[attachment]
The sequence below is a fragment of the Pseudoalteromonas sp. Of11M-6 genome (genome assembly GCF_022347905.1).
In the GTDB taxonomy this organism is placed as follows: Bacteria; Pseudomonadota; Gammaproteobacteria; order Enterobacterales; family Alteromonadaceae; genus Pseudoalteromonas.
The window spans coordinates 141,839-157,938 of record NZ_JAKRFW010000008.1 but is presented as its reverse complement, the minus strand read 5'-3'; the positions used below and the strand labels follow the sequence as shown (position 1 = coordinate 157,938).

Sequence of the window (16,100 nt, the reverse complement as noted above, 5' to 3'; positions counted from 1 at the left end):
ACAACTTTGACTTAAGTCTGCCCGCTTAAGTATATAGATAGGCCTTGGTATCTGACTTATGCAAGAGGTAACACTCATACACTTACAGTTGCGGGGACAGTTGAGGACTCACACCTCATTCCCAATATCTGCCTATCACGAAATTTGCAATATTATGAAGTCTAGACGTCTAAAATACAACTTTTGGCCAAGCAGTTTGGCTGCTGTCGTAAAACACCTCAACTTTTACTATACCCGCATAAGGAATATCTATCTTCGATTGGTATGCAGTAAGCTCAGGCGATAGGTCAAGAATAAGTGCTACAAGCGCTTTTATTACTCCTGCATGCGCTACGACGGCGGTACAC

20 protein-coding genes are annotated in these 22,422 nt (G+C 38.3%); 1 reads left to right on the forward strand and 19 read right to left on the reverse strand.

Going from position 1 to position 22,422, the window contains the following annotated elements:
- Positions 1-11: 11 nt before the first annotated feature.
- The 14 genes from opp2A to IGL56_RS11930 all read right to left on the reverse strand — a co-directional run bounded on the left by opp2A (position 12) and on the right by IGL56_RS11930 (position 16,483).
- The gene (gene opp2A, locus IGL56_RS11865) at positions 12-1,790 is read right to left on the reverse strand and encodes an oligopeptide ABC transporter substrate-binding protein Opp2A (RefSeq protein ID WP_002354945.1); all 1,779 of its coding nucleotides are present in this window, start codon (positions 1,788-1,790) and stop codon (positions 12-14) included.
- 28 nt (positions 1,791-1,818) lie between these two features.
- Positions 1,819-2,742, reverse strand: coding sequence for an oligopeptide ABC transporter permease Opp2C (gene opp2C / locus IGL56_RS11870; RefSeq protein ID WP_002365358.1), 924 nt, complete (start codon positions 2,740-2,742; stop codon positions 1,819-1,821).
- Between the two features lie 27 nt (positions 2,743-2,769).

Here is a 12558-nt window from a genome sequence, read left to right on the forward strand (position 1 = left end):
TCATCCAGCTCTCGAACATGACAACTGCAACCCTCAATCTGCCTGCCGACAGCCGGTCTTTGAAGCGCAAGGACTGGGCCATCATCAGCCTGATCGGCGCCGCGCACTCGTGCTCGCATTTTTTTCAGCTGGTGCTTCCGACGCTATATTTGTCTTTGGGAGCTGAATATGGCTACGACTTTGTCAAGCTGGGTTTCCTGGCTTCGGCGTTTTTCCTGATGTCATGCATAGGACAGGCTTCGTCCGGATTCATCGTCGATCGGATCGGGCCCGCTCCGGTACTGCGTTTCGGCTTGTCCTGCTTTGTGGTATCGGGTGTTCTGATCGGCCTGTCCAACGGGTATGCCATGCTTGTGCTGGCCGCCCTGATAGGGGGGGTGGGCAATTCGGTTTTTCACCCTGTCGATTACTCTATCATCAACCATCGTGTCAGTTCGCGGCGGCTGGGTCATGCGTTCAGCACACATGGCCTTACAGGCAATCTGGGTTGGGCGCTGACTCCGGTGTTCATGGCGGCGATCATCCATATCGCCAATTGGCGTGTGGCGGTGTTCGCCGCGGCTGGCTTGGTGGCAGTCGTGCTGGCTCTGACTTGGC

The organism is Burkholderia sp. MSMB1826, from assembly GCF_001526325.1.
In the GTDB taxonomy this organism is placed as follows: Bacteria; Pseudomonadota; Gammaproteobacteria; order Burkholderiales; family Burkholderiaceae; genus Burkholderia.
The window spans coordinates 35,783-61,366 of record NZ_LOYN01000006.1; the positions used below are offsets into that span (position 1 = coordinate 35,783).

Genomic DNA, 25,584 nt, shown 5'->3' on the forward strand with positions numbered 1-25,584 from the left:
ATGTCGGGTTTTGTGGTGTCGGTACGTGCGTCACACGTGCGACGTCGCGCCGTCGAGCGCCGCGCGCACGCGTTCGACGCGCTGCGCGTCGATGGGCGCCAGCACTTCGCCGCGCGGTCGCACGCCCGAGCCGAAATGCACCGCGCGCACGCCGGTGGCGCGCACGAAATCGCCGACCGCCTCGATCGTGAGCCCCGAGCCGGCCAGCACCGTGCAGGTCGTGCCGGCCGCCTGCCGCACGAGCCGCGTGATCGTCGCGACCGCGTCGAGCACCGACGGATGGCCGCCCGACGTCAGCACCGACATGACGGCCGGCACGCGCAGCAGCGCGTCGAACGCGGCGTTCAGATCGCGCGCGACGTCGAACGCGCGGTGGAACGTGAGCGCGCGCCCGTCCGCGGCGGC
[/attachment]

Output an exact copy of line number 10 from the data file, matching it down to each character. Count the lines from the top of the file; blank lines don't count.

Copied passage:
- The gene (gene opp2A, locus IGL56_RS11865) at positions 12-1,790 is read right to left on the reverse strand and encodes an oligopeptide ABC transporter substrate-binding protein Opp2A (RefSeq protein ID WP_002354945.1); all 1,779 of its coding nucleotides are present in this window, start codon (positions 1,788-1,790) and stop codon (positions 12-14) included.